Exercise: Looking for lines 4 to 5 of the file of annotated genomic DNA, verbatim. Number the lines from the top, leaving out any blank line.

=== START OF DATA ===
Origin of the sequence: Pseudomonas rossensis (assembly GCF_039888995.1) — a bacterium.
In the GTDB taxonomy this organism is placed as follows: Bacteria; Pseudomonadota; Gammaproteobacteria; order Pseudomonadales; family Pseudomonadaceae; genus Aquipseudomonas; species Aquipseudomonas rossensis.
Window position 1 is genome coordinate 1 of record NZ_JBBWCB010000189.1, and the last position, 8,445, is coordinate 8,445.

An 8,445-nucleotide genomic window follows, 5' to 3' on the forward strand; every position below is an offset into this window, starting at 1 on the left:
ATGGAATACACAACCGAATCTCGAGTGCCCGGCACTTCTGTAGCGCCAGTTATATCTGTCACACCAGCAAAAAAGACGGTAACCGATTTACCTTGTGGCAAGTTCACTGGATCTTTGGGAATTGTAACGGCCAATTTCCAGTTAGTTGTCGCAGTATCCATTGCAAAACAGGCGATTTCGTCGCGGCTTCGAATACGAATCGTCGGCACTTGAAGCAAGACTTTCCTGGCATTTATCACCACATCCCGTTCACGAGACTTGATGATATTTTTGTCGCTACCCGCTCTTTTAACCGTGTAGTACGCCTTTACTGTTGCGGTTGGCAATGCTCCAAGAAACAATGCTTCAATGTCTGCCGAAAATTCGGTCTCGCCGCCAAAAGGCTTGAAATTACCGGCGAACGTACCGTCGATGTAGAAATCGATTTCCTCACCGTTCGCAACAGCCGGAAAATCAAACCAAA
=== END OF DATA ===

An 8,445-nucleotide genomic window follows, 5' to 3' on the forward strand; every position below is an offset into this window, starting at 1 on the left:
ATGGAATACACAACCGAATCTCGAGTGCCCGGCACTTCTGTAGCGCCAGTTATATCTGTCACACCAGCAAAAAAGACGGTAACCGATTTACCTTGTGGCAAGTTCACTGGATCTTTGGGAATTGTAACGGCCAATTTCCAGTTAGTTGTCGCAGTATCCATTGCAAAACAGGCGATTTCGTCGCGGCTTCGAATACGAATCGTCGGCACTTGAAGCAAGACTTTCCTGGCATTTATCACCACATCCCGTTCACGAGACTTGATGATATTTTTGTCGCTACCCGCTCTTTTAACCGTGTAGTACGCCTTTACTGTTGCGGTTGGCAATGCTCCAAGAAACAATGCTTCAATGTCTGCCGAAAATTCGGTCTCGCCGCCAAAAGGCTTGAAATTACCGGCGAACGTACCGTCGATGTAGAAATCGATTTCCTCACCGTTCGCAACAGCCGGAAAATCAAACCAAA